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It's probably not going to come as a surprise to many people reading this that I came home from Loncon 3 last month with a large pile of books. Two of them were new collections of essays and reviews: Sibilant Fricative by Adam Roberts, and Stay by John Clute.

I've been buying similar collections for well over a decade at this point. If I look over my shoulder from where I'm typing, I can see on my non-fiction shelves books by William Atheling Jr and Joanna Russ, Gwyneth Jones and Gary Wolfe, Paul Kincaid and M. John Harrison, and many more. All of them have taught me things about how to think and write about SF, and the collective portrait they paint of SF's ongoing conversations about itself is fascinating.

Stay and Sibilant Fricative have a special frisson, however, in that both include pieces that first appeared in Strange Horizons—Roberts' epic comparison of The Name of the Wind and The Children of Húrin, for instance, or Clute's discussion of Kate Atkinson's recent Life After Life. Seeing material from the magazine gain another life by making it into books is always pleasing, but in the normal course of publishing it tends to happen more often for fiction and poetry than non-fiction.

Yet for me, and I hope for many of you, the non-fiction is a crucial part of what we do here. In the M. John Harrison collection I mentioned above, Parietal Games—which includes essays about Harrison's career as well as his own criticism—there's a wonderful essay by Rob Latham, assessing the impact of the New Worlds reviews section, which Harrison edited for a period. It's a piece that forcefully conveys how vital popular criticism can be to SF. I make no claim that what we're doing here has the same centrality to the field, but certainly many of the values Latham identifies—honesty, rigour, a broad-minded approach to the possibilities of speculative literature—are ones that we share and, I hope, have done pretty well at enacting.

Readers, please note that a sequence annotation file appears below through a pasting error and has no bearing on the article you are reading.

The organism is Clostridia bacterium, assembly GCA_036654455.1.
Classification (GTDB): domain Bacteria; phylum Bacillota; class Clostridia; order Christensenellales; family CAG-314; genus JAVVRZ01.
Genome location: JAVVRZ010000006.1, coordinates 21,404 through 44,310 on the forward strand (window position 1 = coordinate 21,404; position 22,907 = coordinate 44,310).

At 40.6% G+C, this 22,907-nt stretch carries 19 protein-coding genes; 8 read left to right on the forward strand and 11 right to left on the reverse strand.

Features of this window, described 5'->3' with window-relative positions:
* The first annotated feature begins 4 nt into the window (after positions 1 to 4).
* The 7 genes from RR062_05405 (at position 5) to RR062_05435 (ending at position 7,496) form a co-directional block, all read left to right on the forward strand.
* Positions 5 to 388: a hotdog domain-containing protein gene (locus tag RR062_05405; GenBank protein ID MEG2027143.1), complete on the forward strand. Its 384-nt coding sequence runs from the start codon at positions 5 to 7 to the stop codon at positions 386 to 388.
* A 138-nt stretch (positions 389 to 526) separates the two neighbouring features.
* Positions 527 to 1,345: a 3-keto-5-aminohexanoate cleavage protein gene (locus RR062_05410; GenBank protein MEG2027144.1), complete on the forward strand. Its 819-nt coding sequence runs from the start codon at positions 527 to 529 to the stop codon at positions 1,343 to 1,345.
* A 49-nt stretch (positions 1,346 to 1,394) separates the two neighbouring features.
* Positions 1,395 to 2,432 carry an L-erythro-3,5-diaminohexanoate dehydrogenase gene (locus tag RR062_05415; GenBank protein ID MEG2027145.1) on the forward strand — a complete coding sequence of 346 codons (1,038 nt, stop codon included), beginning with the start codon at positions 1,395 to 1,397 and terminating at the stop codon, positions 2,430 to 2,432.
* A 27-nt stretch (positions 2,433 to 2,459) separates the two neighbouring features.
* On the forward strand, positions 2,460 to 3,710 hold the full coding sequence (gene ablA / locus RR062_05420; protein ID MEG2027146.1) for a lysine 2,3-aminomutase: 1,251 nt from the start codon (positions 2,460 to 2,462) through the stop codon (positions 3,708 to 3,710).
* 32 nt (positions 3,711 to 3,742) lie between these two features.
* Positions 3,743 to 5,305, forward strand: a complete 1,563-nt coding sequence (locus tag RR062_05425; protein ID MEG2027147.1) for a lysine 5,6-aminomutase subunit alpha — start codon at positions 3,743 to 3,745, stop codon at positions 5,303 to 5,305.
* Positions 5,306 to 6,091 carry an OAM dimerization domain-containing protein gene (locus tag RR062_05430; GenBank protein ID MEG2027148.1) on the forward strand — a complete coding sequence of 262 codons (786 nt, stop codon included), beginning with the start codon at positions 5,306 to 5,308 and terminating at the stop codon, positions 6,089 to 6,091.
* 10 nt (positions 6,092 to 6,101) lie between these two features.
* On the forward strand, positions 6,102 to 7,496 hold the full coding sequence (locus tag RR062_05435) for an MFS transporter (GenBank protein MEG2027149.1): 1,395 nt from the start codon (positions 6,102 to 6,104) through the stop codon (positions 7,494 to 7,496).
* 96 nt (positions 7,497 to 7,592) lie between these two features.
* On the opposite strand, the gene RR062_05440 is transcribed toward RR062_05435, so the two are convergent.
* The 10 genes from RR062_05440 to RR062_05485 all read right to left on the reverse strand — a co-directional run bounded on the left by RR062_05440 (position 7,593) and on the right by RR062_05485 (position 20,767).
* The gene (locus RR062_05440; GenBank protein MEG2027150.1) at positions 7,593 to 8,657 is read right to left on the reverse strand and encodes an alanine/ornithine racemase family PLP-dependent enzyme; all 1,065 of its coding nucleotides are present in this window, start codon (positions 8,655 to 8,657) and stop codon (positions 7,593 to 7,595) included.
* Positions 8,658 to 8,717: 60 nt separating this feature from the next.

The credit for that, over the last four years, goes to Abigail Nussbaum. Since taking over as Reviews Editor, she's brought in new voices—where would we be these days without Nina Allan or Sofia Samatar?—and kept the established ones fresh. She's introduced new recurring features like the bi-monthly Short Fiction Snapshot—and has, of course, contributed many of her own excellent reviews to our pages.

Abigail has, however, decided to move on, and at the end of the year will be standing down as Reviews Editor. So this editorial is by way of a thank-you, and a recognition of the huge amount of work she has put into Strange Horizons: both as editor and reader, I feel the magazine has benefitted from it hugely. If you don't already, take a moment to subscribe to her blog, Asking the Wrong Questions; one upside of her leaving here is that hopefully she'll do more writing there.

This editorial is also an explanation for what happens next. Specifically: we're announcing this now because we want to encourage new voices to join the department.

Abigail will be handing over to a team of reviews editors. Some of that team is already in place. In particular, I'm delighted to introduce Maureen Kincaid Speller as our new Senior Reviews Editor, and Aishwarya Subramanian and Dan Hartland as Reviews Editors. All of them have a long association with the department as reviewers, all of them are excellent critics, and I'm very much looking forward to seeing where they take us.

But we also want to recruit a new Media Reviews Editor, to boost our coverage of film, TV and games, and to call for new reviewers, to increase the range of perspectives we can share.

Details of the Media Reviews Editor position are here, and information about how to get involved as a reviewer can be found here. As ever, we are particularly keen to hear from people from backgrounds under-represented within SF—if anything, the critical discussion around SF is even less diverse than what's published as SF, and it shouldn't be. There's more to say, and more people I want to hear saying it. And who knows, one day I might be putting your book onto my shelf of review collections. I'd like that.




Niall Harrison is a reader and fan.
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